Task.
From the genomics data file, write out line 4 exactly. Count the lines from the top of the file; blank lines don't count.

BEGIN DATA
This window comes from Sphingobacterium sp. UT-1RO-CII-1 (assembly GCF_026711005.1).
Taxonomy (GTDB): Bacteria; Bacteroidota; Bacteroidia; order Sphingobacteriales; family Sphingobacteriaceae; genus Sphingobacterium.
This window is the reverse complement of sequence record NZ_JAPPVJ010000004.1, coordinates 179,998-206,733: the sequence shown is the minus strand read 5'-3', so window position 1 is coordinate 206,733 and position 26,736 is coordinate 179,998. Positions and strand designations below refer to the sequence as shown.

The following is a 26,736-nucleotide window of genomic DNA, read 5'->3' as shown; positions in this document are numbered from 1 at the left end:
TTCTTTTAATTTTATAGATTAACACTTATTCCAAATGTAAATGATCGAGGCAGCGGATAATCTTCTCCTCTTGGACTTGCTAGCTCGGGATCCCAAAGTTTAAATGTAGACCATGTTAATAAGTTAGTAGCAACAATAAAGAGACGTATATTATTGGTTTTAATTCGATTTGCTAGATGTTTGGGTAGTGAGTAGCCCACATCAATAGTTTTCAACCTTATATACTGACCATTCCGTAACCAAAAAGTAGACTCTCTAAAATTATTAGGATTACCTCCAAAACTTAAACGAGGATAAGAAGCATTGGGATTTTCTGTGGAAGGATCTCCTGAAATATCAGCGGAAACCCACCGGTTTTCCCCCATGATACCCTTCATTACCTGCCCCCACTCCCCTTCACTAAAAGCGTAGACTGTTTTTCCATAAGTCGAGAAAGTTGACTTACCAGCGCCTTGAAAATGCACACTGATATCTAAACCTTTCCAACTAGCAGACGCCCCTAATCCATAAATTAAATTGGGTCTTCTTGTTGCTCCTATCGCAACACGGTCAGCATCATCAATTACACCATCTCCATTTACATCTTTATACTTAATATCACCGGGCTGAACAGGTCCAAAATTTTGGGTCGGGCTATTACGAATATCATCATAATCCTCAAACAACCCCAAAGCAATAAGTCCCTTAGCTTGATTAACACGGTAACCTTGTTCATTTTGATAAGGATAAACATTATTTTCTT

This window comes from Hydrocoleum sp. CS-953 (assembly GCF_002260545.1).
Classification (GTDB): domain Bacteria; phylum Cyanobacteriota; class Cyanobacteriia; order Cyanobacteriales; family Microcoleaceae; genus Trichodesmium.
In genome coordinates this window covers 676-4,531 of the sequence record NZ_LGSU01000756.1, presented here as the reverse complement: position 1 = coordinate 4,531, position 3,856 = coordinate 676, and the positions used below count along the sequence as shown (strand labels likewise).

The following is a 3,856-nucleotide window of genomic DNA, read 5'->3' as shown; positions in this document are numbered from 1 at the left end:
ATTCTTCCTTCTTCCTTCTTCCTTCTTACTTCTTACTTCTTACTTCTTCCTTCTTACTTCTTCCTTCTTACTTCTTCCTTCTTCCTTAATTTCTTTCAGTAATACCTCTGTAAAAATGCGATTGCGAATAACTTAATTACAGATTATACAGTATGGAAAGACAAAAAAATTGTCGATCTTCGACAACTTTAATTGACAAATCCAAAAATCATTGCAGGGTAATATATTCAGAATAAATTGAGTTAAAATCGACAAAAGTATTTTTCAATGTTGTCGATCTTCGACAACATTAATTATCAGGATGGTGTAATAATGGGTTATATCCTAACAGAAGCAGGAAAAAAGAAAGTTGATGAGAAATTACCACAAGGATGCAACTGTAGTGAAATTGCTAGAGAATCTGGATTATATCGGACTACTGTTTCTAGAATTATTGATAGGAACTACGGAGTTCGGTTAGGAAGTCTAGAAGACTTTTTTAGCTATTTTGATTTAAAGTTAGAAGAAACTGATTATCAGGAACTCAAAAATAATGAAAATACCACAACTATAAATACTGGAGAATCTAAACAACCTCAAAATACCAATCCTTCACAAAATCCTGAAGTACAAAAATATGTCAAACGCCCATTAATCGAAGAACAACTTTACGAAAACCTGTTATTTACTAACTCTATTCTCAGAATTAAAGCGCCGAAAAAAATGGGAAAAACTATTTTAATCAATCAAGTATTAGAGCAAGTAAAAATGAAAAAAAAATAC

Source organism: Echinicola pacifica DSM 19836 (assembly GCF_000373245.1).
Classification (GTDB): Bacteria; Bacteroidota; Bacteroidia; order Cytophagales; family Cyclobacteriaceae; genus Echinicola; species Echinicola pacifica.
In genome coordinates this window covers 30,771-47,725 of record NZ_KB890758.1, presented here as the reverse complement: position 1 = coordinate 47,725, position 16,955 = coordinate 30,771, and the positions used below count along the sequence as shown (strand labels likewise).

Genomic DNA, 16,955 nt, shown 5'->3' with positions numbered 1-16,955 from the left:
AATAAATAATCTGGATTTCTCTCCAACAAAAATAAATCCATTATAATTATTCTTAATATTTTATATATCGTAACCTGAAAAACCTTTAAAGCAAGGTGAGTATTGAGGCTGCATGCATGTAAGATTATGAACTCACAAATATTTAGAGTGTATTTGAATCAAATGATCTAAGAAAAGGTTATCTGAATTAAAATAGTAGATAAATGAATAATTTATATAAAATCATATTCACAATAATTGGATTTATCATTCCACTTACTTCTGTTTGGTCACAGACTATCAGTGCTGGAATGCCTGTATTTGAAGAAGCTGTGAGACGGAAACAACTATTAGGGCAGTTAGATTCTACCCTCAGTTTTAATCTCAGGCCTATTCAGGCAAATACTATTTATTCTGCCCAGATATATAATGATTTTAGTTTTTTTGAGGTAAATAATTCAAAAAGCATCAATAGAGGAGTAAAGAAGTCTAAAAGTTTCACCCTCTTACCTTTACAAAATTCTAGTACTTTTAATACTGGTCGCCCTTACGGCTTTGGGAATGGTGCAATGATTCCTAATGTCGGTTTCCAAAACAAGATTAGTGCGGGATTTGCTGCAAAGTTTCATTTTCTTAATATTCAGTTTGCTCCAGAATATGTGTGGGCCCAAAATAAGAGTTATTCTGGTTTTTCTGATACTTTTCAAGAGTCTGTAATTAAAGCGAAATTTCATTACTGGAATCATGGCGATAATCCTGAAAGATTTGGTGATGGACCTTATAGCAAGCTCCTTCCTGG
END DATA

The following is a 26,736-nucleotide window of genomic DNA, read 5'->3' as shown; positions in this document are numbered from 1 at the left end: